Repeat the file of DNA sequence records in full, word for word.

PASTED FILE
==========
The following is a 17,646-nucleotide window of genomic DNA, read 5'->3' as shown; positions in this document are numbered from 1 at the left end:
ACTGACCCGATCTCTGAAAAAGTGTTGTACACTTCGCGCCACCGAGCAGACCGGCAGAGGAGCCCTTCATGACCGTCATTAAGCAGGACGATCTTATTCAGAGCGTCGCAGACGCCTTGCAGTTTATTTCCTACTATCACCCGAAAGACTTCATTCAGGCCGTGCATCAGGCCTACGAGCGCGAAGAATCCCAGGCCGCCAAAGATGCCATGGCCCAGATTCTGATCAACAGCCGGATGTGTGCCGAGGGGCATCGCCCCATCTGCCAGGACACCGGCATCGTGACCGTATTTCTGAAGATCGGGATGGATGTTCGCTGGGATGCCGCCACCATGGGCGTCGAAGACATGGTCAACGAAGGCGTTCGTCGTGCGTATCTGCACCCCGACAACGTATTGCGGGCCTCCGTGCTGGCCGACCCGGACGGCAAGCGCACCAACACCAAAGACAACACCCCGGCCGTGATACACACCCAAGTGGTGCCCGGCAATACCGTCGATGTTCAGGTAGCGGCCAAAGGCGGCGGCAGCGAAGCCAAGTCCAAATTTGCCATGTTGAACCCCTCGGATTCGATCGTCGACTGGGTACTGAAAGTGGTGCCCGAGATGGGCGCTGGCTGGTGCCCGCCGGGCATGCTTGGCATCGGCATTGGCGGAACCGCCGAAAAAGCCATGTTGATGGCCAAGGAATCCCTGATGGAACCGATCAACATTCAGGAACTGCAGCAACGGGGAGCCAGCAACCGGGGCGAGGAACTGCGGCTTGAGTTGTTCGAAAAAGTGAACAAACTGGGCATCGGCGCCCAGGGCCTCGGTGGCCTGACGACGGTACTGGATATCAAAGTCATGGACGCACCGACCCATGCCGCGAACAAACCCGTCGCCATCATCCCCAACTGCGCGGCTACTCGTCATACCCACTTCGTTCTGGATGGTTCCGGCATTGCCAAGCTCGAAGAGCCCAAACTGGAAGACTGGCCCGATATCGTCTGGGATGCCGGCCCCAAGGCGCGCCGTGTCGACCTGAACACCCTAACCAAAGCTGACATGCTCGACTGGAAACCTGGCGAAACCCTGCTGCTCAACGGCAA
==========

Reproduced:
The following is a 17,646-nucleotide window of genomic DNA, read 5'->3' as shown; positions in this document are numbered from 1 at the left end:
ACTGACCCGATCTCTGAAAAAGTGTTGTACACTTCGCGCCACCGAGCAGACCGGCAGAGGAGCCCTTCATGACCGTCATTAAGCAGGACGATCTTATTCAGAGCGTCGCAGACGCCTTGCAGTTTATTTCCTACTATCACCCGAAAGACTTCATTCAGGCCGTGCATCAGGCCTACGAGCGCGAAGAATCCCAGGCCGCCAAAGATGCCATGGCCCAGATTCTGATCAACAGCCGGATGTGTGCCGAGGGGCATCGCCCCATCTGCCAGGACACCGGCATCGTGACCGTATTTCTGAAGATCGGGATGGATGTTCGCTGGGATGCCGCCACCATGGGCGTCGAAGACATGGTCAACGAAGGCGTTCGTCGTGCGTATCTGCACCCCGACAACGTATTGCGGGCCTCCGTGCTGGCCGACCCGGACGGCAAGCGCACCAACACCAAAGACAACACCCCGGCCGTGATACACACCCAAGTGGTGCCCGGCAATACCGTCGATGTTCAGGTAGCGGCCAAAGGCGGCGGCAGCGAAGCCAAGTCCAAATTTGCCATGTTGAACCCCTCGGATTCGATCGTCGACTGGGTACTGAAAGTGGTGCCCGAGATGGGCGCTGGCTGGTGCCCGCCGGGCATGCTTGGCATCGGCATTGGCGGAACCGCCGAAAAAGCCATGTTGATGGCCAAGGAATCCCTGATGGAACCGATCAACATTCAGGAACTGCAGCAACGGGGAGCCAGCAACCGGGGCGAGGAACTGCGGCTTGAGTTGTTCGAAAAAGTGAACAAACTGGGCATCGGCGCCCAGGGCCTCGGTGGCCTGACGACGGTACTGGATATCAAAGTCATGGACGCACCGACCCATGCCGCGAACAAACCCGTCGCCATCATCCCCAACTGCGCGGCTACTCGTCATACCCACTTCGTTCTGGATGGTTCCGGCATTGCCAAGCTCGAAGAGCCCAAACTGGAAGACTGGCCCGATATCGTCTGGGATGCCGGCCCCAAGGCGCGCCGTGTCGACCTGAACACCCTAACCAAAGCTGACATGCTCGACTGGAAACCTGGCGAAACCCTGCTGCTCAACGGCAA